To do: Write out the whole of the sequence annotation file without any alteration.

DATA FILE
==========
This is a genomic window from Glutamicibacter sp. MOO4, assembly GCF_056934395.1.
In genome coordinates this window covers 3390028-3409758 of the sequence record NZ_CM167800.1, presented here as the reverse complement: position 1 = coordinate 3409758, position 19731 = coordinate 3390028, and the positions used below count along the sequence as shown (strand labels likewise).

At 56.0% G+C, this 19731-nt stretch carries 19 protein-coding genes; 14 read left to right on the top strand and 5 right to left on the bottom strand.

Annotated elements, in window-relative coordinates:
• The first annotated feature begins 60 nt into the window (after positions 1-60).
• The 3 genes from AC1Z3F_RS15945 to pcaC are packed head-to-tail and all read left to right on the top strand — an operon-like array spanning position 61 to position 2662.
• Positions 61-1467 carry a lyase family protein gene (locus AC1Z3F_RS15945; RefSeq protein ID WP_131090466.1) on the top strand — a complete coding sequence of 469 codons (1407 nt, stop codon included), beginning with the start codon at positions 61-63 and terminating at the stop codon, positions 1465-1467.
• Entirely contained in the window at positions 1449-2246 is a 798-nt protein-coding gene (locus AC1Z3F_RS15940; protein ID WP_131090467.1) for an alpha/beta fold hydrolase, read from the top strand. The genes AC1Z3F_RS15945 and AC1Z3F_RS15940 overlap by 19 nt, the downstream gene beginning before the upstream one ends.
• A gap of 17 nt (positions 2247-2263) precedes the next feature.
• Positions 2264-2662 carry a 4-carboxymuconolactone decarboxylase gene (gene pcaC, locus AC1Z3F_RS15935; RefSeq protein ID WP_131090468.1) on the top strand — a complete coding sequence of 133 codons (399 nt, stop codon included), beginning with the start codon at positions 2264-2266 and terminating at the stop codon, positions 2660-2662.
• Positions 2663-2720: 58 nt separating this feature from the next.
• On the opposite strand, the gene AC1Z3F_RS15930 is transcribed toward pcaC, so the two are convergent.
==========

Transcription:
This is a genomic window from Glutamicibacter sp. MOO4, assembly GCF_056934395.1.
In genome coordinates this window covers 3390028-3409758 of the sequence record NZ_CM167800.1, presented here as the reverse complement: position 1 = coordinate 3409758, position 19731 = coordinate 3390028, and the positions used below count along the sequence as shown (strand labels likewise).

At 56.0% G+C, this 19731-nt stretch carries 19 protein-coding genes; 14 read left to right on the top strand and 5 right to left on the bottom strand.

Annotated elements, in window-relative coordinates:
• The first annotated feature begins 60 nt into the window (after positions 1-60).
• The 3 genes from AC1Z3F_RS15945 to pcaC are packed head-to-tail and all read left to right on the top strand — an operon-like array spanning position 61 to position 2662.
• Positions 61-1467 carry a lyase family protein gene (locus AC1Z3F_RS15945; RefSeq protein ID WP_131090466.1) on the top strand — a complete coding sequence of 469 codons (1407 nt, stop codon included), beginning with the start codon at positions 61-63 and terminating at the stop codon, positions 1465-1467.
• Entirely contained in the window at positions 1449-2246 is a 798-nt protein-coding gene (locus AC1Z3F_RS15940; protein ID WP_131090467.1) for an alpha/beta fold hydrolase, read from the top strand. The genes AC1Z3F_RS15945 and AC1Z3F_RS15940 overlap by 19 nt, the downstream gene beginning before the upstream one ends.
• A gap of 17 nt (positions 2247-2263) precedes the next feature.
• Positions 2264-2662 carry a 4-carboxymuconolactone decarboxylase gene (gene pcaC, locus AC1Z3F_RS15935; RefSeq protein ID WP_131090468.1) on the top strand — a complete coding sequence of 133 codons (399 nt, stop codon included), beginning with the start codon at positions 2264-2266 and terminating at the stop codon, positions 2660-2662.
• Positions 2663-2720: 58 nt separating this feature from the next.
• On the opposite strand, the gene AC1Z3F_RS15930 is transcribed toward pcaC, so the two are convergent.